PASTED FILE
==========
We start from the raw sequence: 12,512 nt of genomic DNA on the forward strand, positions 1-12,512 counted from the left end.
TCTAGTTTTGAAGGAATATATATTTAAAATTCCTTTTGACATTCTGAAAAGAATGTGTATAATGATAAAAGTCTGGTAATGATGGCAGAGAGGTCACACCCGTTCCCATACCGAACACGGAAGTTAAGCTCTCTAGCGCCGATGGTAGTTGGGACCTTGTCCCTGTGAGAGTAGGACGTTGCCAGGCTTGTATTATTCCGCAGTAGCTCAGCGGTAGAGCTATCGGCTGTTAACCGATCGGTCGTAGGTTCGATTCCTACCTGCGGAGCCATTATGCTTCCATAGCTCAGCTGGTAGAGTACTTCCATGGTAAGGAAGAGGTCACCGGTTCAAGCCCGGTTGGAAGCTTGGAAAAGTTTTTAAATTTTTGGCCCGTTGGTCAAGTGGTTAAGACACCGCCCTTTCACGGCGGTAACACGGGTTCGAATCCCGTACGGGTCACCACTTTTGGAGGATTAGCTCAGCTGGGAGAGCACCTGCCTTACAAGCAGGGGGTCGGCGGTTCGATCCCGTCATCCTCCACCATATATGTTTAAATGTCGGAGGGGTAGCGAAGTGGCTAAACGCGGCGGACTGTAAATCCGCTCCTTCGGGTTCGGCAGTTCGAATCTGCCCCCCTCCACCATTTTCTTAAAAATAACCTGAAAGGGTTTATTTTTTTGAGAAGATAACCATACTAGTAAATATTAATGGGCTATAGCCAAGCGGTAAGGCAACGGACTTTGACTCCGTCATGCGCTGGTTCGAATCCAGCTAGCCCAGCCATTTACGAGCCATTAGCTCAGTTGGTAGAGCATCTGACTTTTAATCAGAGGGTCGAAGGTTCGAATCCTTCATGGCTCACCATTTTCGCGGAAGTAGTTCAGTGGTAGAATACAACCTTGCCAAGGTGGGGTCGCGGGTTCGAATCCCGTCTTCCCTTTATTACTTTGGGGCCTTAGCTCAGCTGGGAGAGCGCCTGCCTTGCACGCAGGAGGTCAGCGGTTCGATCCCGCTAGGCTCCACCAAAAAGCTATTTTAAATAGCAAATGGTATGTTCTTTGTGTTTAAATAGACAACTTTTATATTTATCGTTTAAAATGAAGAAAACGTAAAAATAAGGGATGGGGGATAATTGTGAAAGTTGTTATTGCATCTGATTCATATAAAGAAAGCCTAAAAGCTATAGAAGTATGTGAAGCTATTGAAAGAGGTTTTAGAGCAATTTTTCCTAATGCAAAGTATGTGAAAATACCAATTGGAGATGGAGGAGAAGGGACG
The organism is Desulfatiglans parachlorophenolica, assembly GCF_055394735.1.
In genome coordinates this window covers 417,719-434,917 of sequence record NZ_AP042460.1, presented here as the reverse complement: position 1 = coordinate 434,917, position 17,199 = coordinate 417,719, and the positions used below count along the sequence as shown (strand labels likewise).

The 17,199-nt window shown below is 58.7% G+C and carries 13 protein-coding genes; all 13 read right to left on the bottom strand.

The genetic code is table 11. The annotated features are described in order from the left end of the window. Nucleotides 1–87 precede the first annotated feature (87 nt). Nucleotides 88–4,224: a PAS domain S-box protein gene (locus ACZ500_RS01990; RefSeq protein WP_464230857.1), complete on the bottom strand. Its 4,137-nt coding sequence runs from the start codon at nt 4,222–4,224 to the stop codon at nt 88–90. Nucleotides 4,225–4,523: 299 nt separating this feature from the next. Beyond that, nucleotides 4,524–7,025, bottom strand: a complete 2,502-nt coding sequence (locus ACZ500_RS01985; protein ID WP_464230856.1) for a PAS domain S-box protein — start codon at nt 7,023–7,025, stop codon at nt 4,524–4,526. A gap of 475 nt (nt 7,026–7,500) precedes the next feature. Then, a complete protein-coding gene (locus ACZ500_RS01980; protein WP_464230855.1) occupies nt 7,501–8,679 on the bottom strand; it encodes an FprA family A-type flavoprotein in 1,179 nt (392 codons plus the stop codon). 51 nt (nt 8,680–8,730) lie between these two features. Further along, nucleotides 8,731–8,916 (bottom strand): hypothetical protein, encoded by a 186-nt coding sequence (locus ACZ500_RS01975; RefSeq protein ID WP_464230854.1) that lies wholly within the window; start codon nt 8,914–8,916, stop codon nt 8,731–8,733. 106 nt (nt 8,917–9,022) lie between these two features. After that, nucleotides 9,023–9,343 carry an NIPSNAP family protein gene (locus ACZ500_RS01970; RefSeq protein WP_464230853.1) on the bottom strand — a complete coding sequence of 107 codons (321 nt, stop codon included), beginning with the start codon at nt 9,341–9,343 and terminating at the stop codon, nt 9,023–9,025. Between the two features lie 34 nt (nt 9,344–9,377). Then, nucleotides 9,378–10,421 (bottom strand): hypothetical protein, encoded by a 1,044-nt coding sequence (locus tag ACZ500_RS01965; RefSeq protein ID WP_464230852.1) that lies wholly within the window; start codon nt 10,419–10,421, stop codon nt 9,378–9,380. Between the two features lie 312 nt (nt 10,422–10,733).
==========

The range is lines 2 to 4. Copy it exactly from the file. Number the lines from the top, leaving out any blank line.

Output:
TCTAGTTTTGAAGGAATATATATTTAAAATTCCTTTTGACATTCTGAAAAGAATGTGTATAATGATAAAAGTCTGGTAATGATGGCAGAGAGGTCACACCCGTTCCCATACCGAACACGGAAGTTAAGCTCTCTAGCGCCGATGGTAGTTGGGACCTTGTCCCTGTGAGAGTAGGACGTTGCCAGGCTTGTATTATTCCGCAGTAGCTCAGCGGTAGAGCTATCGGCTGTTAACCGATCGGTCGTAGGTTCGATTCCTACCTGCGGAGCCATTATGCTTCCATAGCTCAGCTGGTAGAGTACTTCCATGGTAAGGAAGAGGTCACCGGTTCAAGCCCGGTTGGAAGCTTGGAAAAGTTTTTAAATTTTTGGCCCGTTGGTCAAGTGGTTAAGACACCGCCCTTTCACGGCGGTAACACGGGTTCGAATCCCGTACGGGTCACCACTTTTGGAGGATTAGCTCAGCTGGGAGAGCACCTGCCTTACAAGCAGGGGGTCGGCGGTTCGATCCCGTCATCCTCCACCATATATGTTTAAATGTCGGAGGGGTAGCGAAGTGGCTAAACGCGGCGGACTGTAAATCCGCTCCTTCGGGTTCGGCAGTTCGAATCTGCCCCCCTCCACCATTTTCTTAAAAATAACCTGAAAGGGTTTATTTTTTTGAGAAGATAACCATACTAGTAAATATTAATGGGCTATAGCCAAGCGGTAAGGCAACGGACTTTGACTCCGTCATGCGCTGGTTCGAATCCAGCTAGCCCAGCCATTTACGAGCCATTAGCTCAGTTGGTAGAGCATCTGACTTTTAATCAGAGGGTCGAAGGTTCGAATCCTTCATGGCTCACCATTTTCGCGGAAGTAGTTCAGTGGTAGAATACAACCTTGCCAAGGTGGGGTCGCGGGTTCGAATCCCGTCTTCCCTTTATTACTTTGGGGCCTTAGCTCAGCTGGGAGAGCGCCTGCCTTGCACGCAGGAGGTCAGCGGTTCGATCCCGCTAGGCTCCACCAAAAAGCTATTTTAAATAGCAAATGGTATGTTCTTTGTGTTTAAATAGACAACTTTTATATTTATCGTTTAAAATGAAGAAAACGTAAAAATAAGGGATGGGGGATAATTGTGAAAGTTGTTATTGCATCTGATTCATATAAAGAAAGCCTAAAAGCTATAGAAGTATGTGAAGCTATTGAAAGAGGTTTTAGAGCAATTTTTCCTAATGCAAAGTATGTGAAAATACCAATTGGAGATGGAGGAGAAGGGACG
The organism is Desulfatiglans parachlorophenolica, assembly GCF_055394735.1.
In genome coordinates this window covers 417,719-434,917 of sequence record NZ_AP042460.1, presented here as the reverse complement: position 1 = coordinate 434,917, position 17,199 = coordinate 417,719, and the positions used below count along the sequence as shown (strand labels likewise).